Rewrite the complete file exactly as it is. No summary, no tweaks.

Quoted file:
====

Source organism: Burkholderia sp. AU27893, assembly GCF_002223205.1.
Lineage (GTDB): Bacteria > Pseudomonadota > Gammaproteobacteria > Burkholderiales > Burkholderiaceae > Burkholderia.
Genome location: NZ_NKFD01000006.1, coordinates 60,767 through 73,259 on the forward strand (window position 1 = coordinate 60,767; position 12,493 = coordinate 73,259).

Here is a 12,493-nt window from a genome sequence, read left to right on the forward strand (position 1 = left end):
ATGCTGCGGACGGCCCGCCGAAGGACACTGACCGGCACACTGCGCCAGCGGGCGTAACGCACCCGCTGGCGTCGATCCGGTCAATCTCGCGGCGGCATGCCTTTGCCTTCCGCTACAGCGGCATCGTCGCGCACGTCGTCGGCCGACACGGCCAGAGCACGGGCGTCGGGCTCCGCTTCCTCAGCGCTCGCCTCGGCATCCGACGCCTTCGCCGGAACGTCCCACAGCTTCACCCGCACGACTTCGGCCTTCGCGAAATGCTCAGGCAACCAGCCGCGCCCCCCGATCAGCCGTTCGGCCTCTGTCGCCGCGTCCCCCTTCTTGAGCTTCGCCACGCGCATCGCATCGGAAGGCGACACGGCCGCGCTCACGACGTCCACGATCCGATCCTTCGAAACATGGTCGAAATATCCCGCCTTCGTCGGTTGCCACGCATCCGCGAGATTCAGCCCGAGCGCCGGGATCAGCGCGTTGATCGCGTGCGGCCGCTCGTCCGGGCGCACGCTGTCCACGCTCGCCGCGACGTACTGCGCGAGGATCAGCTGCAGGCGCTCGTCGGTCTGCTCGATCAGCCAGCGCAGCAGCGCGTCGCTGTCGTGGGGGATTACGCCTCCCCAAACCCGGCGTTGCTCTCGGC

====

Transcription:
Source organism: Burkholderia sp. AU27893, assembly GCF_002223205.1.
Lineage (GTDB): Bacteria > Pseudomonadota > Gammaproteobacteria > Burkholderiales > Burkholderiaceae > Burkholderia.
Genome location: NZ_NKFD01000006.1, coordinates 60,767 through 73,259 on the forward strand (window position 1 = coordinate 60,767; position 12,493 = coordinate 73,259).

Here is a 12,493-nt window from a genome sequence, read left to right on the forward strand (position 1 = left end):
ATGCTGCGGACGGCCCGCCGAAGGACACTGACCGGCACACTGCGCCAGCGGGCGTAACGCACCCGCTGGCGTCGATCCGGTCAATCTCGCGGCGGCATGCCTTTGCCTTCCGCTACAGCGGCATCGTCGCGCACGTCGTCGGCCGACACGGCCAGAGCACGGGCGTCGGGCTCCGCTTCCTCAGCGCTCGCCTCGGCATCCGACGCCTTCGCCGGAACGTCCCACAGCTTCACCCGCACGACTTCGGCCTTCGCGAAATGCTCAGGCAACCAGCCGCGCCCCCCGATCAGCCGTTCGGCCTCTGTCGCCGCGTCCCCCTTCTTGAGCTTCGCCACGCGCATCGCATCGGAAGGCGACACGGCCGCGCTCACGACGTCCACGATCCGATCCTTCGAAACATGGTCGAAATATCCCGCCTTCGTCGGTTGCCACGCATCCGCGAGATTCAGCCCGAGCGCCGGGATCAGCGCGTTGATCGCGTGCGGCCGCTCGTCCGGGCGCACGCTGTCCACGCTCGCCGCGACGTACTGCGCGAGGATCAGCTGCAGGCGCTCGTCGGTCTGCTCGATCAGCCAGCGCAGCAGCGCGTCGCTGTCGTGGGGGATTACGCCTCCCCAAACCCGGCGTTGCTCTCGGC